Potential scam from 469-428-5356
I received this text message from a person who said she obtained my contact information from this website:
"We are located in Arizona, could you send me your address also, please Reply back on:
(1). Your charges per 1 hour (3 times a week for 2 Weeks): Starting from 5th June until 19th June 2021
(2) Total Cost For 6 class/6 hours lessons in 2 Weeks
(3). The Day and time you will be available to teach him During the week:
Please send me the name to be written on the check and the address where the check should be mailed too. and send me your Cell number the check will be sent Via FedEx/UPS courier service and it's safe and faster, i will be waiting to hear from you."
At this point I had already indicated that I was no longer get teaching in Arizona and referred her to the school, with another teacher's name(no contact info)
Yet she persists in asking for my address to send me that chack via Fedex.
Please be aware that the instructions she provided are a script sent out by many scammers, for many other things besides violin lessons
Yeah I saw a scam like that a few years ago in my inbox. The way it works, apparently, is that they send you more than you charged (but in a form that you can't redeem) and ask that you send the excess amount back. Or something like that.
I have slightly different circumstances then most people so it allows me to not answer calls from any number I do not recognize, and if it is a real and important issue they will leave a message and then I will respond back. So many times they leave some kind of scam voicemail message and the most popular one is that there's a warrant out for my arrest and to pick up immediately to talk to them about it. How can these people lay down in bed at night and close their eyes thinking they did a good day's work conning people in one aspect or another? It is way beyond my comprehension.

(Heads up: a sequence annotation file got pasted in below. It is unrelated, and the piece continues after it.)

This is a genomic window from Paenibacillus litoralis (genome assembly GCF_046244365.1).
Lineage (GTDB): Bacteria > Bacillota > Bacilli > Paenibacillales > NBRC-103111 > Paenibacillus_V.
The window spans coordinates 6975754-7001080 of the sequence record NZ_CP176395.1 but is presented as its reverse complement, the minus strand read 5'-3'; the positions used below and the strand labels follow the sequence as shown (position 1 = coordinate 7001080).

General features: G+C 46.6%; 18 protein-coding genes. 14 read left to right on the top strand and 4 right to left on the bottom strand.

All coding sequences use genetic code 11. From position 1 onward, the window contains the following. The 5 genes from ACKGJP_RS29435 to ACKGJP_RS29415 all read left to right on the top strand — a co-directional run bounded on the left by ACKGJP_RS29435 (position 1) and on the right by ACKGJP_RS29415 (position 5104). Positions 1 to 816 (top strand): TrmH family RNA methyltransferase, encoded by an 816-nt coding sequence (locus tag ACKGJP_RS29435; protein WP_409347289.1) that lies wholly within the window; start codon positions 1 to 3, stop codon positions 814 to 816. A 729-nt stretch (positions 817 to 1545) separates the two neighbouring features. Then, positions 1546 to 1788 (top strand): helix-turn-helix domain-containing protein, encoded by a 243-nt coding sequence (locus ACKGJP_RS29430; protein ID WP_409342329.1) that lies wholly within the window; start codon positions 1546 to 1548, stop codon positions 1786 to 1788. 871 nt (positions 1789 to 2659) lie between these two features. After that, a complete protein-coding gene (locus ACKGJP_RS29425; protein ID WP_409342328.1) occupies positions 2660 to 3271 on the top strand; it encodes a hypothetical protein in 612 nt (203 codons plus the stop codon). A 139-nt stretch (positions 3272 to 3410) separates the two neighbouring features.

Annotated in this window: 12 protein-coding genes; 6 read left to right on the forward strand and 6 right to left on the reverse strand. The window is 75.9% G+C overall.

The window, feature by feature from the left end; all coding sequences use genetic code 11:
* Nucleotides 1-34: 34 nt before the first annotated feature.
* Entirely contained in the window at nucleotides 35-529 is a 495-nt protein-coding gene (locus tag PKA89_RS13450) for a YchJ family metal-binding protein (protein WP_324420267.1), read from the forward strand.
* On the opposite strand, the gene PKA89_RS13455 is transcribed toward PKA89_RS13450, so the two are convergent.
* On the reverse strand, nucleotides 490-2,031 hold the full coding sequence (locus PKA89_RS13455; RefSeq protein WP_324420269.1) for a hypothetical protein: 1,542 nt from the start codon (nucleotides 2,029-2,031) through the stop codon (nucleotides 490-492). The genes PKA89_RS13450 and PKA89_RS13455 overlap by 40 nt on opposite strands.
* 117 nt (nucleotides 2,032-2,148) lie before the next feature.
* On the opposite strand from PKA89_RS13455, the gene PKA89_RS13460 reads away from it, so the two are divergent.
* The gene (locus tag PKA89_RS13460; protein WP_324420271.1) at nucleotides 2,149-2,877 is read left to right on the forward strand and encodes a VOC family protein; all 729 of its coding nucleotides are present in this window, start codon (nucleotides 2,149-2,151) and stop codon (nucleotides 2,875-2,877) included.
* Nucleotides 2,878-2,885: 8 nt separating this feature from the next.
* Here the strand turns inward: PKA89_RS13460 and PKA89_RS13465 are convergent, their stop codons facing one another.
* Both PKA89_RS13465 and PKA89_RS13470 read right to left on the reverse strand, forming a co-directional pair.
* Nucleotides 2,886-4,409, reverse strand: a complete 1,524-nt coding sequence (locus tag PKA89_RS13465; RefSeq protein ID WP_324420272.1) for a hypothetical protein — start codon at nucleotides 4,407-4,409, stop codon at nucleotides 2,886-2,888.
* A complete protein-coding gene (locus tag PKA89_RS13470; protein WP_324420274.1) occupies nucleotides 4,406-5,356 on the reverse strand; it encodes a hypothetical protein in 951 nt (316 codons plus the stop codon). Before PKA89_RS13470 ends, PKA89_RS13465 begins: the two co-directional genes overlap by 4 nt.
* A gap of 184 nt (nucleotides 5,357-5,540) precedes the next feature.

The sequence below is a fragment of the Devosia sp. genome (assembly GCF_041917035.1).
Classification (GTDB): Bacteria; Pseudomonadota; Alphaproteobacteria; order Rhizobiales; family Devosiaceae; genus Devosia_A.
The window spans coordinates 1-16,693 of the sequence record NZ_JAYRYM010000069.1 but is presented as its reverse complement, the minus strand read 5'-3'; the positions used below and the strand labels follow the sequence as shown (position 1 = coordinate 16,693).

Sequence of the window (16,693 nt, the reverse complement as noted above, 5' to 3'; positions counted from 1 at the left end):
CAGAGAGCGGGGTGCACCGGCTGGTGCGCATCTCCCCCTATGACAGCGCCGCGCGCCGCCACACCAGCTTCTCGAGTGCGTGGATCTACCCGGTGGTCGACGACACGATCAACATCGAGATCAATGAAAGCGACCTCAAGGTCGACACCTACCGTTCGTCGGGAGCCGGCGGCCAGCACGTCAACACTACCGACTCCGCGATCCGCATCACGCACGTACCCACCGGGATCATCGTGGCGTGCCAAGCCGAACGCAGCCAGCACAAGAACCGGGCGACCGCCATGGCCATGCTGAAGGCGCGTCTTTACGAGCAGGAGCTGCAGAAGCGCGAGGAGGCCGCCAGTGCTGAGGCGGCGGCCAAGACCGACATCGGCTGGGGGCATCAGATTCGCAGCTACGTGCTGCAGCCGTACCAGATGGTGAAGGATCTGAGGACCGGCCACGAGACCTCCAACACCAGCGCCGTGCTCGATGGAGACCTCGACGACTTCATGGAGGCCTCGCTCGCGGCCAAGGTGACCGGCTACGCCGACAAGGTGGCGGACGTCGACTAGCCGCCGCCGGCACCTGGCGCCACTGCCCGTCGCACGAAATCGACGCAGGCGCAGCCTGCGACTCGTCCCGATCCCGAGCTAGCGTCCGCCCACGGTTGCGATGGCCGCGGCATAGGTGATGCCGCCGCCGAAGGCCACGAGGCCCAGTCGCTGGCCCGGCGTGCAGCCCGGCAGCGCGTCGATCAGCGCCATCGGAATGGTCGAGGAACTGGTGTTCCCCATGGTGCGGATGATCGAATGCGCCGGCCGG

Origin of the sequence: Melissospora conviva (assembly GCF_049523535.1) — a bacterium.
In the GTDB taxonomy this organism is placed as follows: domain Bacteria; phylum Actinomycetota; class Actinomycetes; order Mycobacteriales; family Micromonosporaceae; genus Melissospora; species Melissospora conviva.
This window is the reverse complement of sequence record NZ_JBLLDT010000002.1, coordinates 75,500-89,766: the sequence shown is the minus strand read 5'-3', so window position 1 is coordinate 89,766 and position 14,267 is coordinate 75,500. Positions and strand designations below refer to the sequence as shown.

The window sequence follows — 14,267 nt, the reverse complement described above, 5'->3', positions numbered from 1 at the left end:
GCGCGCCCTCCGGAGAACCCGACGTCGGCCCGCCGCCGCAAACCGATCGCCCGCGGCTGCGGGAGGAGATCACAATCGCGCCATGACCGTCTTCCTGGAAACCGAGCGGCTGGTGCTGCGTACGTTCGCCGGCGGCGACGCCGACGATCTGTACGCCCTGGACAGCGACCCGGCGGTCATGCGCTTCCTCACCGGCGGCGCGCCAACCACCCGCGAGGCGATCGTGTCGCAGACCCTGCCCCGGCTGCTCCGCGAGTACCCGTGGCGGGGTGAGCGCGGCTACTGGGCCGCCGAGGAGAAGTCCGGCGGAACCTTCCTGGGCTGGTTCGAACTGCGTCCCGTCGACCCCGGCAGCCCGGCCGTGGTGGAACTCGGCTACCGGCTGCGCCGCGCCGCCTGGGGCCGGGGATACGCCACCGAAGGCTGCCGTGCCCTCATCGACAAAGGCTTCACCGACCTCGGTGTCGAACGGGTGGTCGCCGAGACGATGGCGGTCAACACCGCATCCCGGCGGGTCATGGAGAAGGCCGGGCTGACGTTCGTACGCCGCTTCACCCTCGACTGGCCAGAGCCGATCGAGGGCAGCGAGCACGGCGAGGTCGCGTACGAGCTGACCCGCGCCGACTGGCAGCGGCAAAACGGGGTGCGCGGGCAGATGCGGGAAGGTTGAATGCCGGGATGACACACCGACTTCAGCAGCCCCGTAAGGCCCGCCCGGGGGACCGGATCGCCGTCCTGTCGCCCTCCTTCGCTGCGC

Yes, the music teacher scam. I played along with one of those a few years ago. Someone claiming to be from Peru, unable to travel, wanting violin lessons for his daughter. My last email message to him was No, and "why would any father send their underage daughter to meet a stranger, older man, alone at his house? --Silence.
Lol for a while I was getting these at least once a week.
I’ve gotten variations of that one many times.
On occasion, when I've had a chance and remembered, I've asked them why they're lying to me, and told him to be a man and get a job. The response at best was disconnection, but I can hope and imagine that that might have some effect in time.
I try not to let phone scammers go away unscathed.
I know someone who greeted scammers with this.
As far as I know, many of these callers DO have a job. This is their job. They are basically working in a call center, with a script, dialing for dollars. For them the job isn't hugely different working for a scammer than for a "legit" telemarketing firm, and whatever abuse is directed at them isn't really any different, either.
Most people in these business ventures are not only aware that it's illegitimate but are actively directed and filtered towards that end. Adding an "honest" or "real" qualifier to "job" wouldn't make the point stronger - stating that as a contrast to what they're actually doing at that time does so, and it doesn't take great or native linguistic skills to get the point.